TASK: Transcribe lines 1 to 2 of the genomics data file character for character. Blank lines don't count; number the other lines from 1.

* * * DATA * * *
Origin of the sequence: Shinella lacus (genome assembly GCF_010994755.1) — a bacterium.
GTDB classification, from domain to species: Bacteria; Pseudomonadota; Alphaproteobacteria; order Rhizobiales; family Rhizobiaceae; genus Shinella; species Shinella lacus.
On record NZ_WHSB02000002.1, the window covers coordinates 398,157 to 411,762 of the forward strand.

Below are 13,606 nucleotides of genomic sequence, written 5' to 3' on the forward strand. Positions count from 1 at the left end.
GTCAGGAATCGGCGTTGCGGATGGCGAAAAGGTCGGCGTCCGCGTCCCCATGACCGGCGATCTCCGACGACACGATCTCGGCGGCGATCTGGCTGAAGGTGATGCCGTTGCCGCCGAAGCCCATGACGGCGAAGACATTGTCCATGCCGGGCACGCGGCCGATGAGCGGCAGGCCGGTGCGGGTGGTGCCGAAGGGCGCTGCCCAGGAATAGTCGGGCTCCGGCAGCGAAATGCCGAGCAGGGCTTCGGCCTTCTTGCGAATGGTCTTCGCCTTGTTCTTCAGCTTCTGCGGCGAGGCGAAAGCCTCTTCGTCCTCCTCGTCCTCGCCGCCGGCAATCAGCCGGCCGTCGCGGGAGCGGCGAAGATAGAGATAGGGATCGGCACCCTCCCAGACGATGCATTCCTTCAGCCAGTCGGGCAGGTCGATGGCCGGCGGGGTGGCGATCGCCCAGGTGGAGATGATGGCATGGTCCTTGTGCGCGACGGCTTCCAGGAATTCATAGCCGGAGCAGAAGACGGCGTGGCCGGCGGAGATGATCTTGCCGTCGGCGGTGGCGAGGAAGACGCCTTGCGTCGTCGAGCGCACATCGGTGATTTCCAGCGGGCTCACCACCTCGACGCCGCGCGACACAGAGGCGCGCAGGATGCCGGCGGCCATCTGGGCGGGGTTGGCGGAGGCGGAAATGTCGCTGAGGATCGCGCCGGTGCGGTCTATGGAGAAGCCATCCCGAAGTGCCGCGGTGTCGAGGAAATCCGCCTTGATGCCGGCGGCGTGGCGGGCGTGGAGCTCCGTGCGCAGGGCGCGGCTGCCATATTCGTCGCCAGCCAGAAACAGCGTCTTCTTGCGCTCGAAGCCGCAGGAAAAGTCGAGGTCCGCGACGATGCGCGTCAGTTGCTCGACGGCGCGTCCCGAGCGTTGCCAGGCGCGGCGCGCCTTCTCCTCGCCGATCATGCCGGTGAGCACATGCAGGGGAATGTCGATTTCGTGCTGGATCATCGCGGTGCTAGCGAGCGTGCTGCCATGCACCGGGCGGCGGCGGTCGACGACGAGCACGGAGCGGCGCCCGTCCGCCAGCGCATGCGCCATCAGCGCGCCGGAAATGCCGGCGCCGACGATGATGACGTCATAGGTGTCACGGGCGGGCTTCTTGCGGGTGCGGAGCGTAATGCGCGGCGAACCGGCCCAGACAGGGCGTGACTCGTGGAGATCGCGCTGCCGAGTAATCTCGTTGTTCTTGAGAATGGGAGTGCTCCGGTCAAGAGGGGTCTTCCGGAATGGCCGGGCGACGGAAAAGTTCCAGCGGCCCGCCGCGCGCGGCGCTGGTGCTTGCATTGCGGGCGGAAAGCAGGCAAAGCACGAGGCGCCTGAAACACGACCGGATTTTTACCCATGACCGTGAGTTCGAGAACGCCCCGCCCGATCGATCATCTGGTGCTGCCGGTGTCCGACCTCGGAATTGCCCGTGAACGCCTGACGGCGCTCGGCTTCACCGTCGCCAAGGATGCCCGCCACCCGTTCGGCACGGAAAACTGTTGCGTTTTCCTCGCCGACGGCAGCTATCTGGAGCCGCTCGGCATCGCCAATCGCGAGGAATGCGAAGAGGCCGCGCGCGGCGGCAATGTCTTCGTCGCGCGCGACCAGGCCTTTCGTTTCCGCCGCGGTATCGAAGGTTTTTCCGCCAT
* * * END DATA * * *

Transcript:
Origin of the sequence: Shinella lacus (genome assembly GCF_010994755.1) — a bacterium.
GTDB classification, from domain to species: Bacteria; Pseudomonadota; Alphaproteobacteria; order Rhizobiales; family Rhizobiaceae; genus Shinella; species Shinella lacus.